6) The local club scene is already in trouble.

Clubs are closing and others are struggling to stay alive. Even the most successful aren't seeing the kind of revenue they did two years back.

7) Supporting music, especially the kinds Austin is known for, isn't necessarily very pretty.

The music can be loud, aggressive, and/or obnoxious. Patrons drink and smoke. They go to clubs to flirt, drink, smoke, dance, listen, and love. They go to get drunk, see and be seen, get laid, hear a favorite band or discover a new one, criticize, argue, talk to friends, and even to pick a fight.

Musicians can be obnoxious, out of control, angry, and ridiculous. They can be loud, dangerous, vulgar, brilliant, and/or awful.

These descriptions don't represent all or even most of the scene, but they are part of the fertile soil in which Austin music grows. Supporting live music demands endorsing if not condoning these activities. To say, as is so often said, "I love live music but ..." is ridiculous. "I love live music but ... it should be softer," "shouldn't go so late," "the rooms shouldn't be so smoky," "patrons shouldn't drink so much." Music is what it is, and regulating it strangles it.

8) Great popular music is inherently revolutionary -- it's designed not to get along with the norm.

This doesn't mean that minors should be allowed to drink, the drunk to drive, the violent to fight. It does mean that there are already a hell of a lot of laws in place and, lately, "loving live music but ..." is loving Austin music not at all.

9) New regulations only make this worse.

The noise ordinance will be especially destructive. Noise is incredibly difficult to measure. Unlike blood alcohol content or vehicle speed, there is no clear-cut standard. When Andy Langer wrote about the noise ordinance in the Chronicle last spring ("Keeping the Peace," ), we really found this out. Different sources offered different ways of measuring; acknowledged experts wrote in with varying and even contradictory accounts. There is high-end noise and low-end noise and who knows what else. Sending the police around with basic noise measuring devices is inherently flawed. Go by a construction site, stand in freely moving heavy traffic, observe a power lawnmower, watch a moving train, follow a garbage truck, use a leaf blower, or attend a particularly boisterous council meeting with a noise meter and read the results.

Proactively trying to meet the standards of this ordinance will involve expensive construction, overly restrictive caution, and curtailed booking. Paying the fines that are sure to accumulate and living with the consequences of consistent citations, which seems inevitable, will hurt all affected clubs and close some of them.

10) Noise is annoying and causes problems in the lives of people forced to live near it.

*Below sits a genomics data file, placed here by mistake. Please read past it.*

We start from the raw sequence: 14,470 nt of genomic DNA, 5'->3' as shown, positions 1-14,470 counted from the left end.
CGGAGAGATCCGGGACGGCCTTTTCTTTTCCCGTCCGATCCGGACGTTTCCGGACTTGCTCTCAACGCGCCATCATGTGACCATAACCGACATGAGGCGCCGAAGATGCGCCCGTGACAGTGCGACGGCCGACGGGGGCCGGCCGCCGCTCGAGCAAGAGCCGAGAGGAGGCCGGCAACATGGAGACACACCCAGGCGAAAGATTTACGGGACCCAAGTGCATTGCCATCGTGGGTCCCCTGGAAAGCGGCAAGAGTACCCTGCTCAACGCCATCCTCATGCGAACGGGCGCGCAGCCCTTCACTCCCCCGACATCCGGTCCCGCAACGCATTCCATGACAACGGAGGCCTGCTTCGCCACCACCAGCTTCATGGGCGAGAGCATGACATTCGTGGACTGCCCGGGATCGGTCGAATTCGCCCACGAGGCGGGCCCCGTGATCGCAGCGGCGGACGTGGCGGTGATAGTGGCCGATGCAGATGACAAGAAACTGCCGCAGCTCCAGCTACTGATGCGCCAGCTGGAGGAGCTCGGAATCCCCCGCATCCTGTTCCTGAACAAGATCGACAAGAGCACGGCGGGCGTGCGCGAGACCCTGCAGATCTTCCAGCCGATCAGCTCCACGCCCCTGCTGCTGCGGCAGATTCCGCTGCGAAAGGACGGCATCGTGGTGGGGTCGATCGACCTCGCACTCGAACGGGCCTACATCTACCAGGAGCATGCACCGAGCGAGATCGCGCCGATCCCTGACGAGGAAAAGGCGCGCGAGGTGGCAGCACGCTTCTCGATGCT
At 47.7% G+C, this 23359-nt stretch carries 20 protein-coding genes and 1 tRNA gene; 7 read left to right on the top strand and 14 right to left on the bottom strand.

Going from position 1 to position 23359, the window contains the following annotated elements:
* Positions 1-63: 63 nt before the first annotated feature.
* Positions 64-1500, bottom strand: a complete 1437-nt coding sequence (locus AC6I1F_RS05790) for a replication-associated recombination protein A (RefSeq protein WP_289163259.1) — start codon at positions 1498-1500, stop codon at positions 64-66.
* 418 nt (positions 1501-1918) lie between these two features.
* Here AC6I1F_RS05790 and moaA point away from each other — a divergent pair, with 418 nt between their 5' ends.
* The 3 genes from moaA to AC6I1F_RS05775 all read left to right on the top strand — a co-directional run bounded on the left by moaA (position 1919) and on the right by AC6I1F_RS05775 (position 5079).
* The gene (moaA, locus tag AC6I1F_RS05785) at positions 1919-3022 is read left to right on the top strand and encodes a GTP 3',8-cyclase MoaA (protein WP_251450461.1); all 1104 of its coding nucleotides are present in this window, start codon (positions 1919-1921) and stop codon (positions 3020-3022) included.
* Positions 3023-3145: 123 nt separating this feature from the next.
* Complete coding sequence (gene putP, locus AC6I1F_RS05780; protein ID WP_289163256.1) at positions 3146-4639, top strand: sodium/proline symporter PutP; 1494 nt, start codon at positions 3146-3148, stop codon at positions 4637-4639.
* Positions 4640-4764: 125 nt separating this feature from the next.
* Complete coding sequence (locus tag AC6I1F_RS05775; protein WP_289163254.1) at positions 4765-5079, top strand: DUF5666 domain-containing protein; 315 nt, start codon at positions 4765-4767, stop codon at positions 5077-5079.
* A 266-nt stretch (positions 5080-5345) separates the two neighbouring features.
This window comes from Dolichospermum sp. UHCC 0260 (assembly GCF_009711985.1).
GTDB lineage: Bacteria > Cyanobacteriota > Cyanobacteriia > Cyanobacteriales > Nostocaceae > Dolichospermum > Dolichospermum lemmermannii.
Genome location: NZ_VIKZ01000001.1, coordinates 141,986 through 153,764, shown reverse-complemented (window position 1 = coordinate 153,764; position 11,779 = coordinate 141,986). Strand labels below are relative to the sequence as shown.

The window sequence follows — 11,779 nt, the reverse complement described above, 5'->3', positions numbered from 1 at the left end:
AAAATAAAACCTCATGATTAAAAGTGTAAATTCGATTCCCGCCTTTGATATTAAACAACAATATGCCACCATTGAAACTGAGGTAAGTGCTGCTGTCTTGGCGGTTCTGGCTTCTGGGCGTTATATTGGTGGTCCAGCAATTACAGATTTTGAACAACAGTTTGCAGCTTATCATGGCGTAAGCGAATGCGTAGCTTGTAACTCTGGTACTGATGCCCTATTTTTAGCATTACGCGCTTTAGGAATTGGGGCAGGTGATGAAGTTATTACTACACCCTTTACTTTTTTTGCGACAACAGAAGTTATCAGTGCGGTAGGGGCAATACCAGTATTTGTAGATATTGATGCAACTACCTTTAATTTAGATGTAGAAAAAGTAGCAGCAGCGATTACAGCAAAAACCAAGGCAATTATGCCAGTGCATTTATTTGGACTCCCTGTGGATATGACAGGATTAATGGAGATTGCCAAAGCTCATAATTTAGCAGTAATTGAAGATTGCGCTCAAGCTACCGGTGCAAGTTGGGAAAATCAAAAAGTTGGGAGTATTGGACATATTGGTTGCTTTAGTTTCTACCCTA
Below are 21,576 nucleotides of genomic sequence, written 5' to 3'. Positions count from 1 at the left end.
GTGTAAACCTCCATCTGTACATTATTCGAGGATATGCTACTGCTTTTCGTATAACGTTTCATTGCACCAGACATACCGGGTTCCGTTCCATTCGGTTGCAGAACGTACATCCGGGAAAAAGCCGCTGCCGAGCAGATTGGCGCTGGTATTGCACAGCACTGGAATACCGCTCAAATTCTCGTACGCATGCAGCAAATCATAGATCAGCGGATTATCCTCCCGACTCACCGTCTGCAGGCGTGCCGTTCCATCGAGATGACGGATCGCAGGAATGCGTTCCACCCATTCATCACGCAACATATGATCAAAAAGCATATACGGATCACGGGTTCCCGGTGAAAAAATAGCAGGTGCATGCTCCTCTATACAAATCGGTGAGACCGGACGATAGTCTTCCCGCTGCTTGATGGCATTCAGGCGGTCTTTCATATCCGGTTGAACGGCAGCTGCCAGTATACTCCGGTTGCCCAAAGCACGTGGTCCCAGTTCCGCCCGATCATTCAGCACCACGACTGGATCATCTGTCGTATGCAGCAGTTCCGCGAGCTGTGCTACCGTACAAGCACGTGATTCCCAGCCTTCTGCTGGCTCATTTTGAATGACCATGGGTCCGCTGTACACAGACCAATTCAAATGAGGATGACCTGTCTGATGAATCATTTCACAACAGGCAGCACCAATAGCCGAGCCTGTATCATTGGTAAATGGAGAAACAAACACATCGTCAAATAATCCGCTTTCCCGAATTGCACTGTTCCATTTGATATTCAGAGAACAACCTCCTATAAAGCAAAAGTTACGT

A livable downtown like the one Austin has promoted for more than a decade is probably crucial to the city's health. So is the music scene. There aren't easy answers. The noise ordinance may solve one group's problems, but it is creating potentially fatal problems for the other.

11) "The Live Music Capital of the World" has always been a regrettable and obnoxious phrase thought up by those who probably almost never actually support the clubs.

Robert Frost once said that "Poet" was a gift title: Others could call you that, but you couldn't claim the title yourself. Claiming the "Capital" title is embarrassing (though now we should amend it to "The Quieter Live Music Capital ...").

If this ordinance is passed, I vote for a brand new name: "The Lip Service Capital of the World," a gift title that, sadly, council, business, and community leaders will have earned. It reflects the unfortunate distance between the talk they talk and the walk they walk when it comes to actually supporting Austin's most vital culture.

Our radio show continues, Talk Radio 1370AM, 6-7pm on Fridays. So far it's been lots of fun; we'll see what's next.

A note to readers: Bold and uncensored, The Austin Chronicle has been Austin’s independent news source for over 40 years, expressing the community’s political and environmental concerns and supporting its active cultural scene. Now more than ever, we need your support to continue supplying Austin with independent, free press. If real news is important to you, please consider making a donation of $5, $10 or whatever you can afford, to help keep our journalism on stands.

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Austin City Council, Austin American-Statesman, Council Plan: Keep Austin Weird, City Council close to offering noise ordinance, Will Wynn, Betty Dunkerley, live music in Austin, Austin clubs, Austin music, Austin noise ordinance, Austin character, Keep Austin Weird